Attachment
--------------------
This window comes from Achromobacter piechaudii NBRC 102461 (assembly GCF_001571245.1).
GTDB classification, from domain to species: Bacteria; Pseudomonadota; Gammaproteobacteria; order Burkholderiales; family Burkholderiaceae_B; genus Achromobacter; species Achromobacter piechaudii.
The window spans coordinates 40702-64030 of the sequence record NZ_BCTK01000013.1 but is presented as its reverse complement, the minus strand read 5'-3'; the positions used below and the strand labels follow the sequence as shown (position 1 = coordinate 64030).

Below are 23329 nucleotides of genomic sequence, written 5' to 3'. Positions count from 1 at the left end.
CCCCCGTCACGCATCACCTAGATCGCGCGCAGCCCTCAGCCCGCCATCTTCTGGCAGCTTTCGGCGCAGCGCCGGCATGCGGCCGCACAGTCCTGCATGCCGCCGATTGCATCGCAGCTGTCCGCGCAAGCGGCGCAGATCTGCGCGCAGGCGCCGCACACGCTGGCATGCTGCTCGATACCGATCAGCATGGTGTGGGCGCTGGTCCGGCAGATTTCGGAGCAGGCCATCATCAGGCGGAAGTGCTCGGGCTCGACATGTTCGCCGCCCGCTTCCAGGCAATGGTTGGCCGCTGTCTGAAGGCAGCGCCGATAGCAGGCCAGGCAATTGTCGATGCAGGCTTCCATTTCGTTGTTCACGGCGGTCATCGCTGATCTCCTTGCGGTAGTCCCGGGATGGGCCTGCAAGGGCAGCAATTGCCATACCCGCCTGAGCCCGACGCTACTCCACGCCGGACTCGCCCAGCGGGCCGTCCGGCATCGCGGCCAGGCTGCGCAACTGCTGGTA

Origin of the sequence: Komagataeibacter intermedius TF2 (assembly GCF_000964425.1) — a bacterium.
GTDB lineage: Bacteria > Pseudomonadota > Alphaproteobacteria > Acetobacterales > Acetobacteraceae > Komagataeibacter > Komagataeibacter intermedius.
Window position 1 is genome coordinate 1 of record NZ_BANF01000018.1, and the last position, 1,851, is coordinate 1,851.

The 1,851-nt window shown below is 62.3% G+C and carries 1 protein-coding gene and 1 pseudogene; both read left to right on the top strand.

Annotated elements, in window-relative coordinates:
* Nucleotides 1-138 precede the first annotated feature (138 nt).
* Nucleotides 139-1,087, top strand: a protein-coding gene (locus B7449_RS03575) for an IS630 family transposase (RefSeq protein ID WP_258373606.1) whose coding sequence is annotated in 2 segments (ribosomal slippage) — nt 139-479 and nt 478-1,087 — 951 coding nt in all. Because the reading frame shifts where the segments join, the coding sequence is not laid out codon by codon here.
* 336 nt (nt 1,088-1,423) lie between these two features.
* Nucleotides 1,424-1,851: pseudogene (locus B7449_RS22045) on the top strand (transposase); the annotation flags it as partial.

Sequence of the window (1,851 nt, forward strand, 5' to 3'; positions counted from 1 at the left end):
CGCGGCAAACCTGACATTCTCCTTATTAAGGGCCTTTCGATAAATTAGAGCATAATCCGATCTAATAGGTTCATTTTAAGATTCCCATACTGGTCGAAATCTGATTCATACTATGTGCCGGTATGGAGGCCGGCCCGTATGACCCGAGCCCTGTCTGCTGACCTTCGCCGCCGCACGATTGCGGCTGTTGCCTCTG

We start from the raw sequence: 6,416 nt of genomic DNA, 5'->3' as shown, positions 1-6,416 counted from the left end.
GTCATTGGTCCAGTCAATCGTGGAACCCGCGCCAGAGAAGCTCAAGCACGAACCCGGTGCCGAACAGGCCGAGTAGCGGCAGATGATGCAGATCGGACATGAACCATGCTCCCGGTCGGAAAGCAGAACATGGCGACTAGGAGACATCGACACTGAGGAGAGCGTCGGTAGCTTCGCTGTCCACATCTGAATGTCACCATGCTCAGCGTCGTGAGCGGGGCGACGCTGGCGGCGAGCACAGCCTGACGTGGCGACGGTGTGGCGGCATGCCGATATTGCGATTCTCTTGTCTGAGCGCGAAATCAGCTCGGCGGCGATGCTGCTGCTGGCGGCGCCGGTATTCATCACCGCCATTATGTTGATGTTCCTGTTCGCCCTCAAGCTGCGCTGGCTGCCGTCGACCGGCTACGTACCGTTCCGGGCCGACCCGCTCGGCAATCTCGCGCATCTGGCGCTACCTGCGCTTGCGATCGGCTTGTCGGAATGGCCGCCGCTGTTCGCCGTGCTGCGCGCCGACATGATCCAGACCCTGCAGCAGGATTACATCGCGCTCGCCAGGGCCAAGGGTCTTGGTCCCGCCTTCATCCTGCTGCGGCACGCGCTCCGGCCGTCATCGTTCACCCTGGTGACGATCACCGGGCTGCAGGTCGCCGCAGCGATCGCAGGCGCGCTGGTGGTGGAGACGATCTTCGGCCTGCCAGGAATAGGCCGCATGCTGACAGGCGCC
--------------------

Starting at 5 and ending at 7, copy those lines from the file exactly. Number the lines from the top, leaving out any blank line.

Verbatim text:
CCCCCGTCACGCATCACCTAGATCGCGCGCAGCCCTCAGCCCGCCATCTTCTGGCAGCTTTCGGCGCAGCGCCGGCATGCGGCCGCACAGTCCTGCATGCCGCCGATTGCATCGCAGCTGTCCGCGCAAGCGGCGCAGATCTGCGCGCAGGCGCCGCACACGCTGGCATGCTGCTCGATACCGATCAGCATGGTGTGGGCGCTGGTCCGGCAGATTTCGGAGCAGGCCATCATCAGGCGGAAGTGCTCGGGCTCGACATGTTCGCCGCCCGCTTCCAGGCAATGGTTGGCCGCTGTCTGAAGGCAGCGCCGATAGCAGGCCAGGCAATTGTCGATGCAGGCTTCCATTTCGTTGTTCACGGCGGTCATCGCTGATCTCCTTGCGGTAGTCCCGGGATGGGCCTGCAAGGGCAGCAATTGCCATACCCGCCTGAGCCCGACGCTACTCCACGCCGGACTCGCCCAGCGGGCCGTCCGGCATCGCGGCCAGGCTGCGCAACTGCTGGTA

Origin of the sequence: Komagataeibacter intermedius TF2 (assembly GCF_000964425.1) — a bacterium.
GTDB lineage: Bacteria > Pseudomonadota > Alphaproteobacteria > Acetobacterales > Acetobacteraceae > Komagataeibacter > Komagataeibacter intermedius.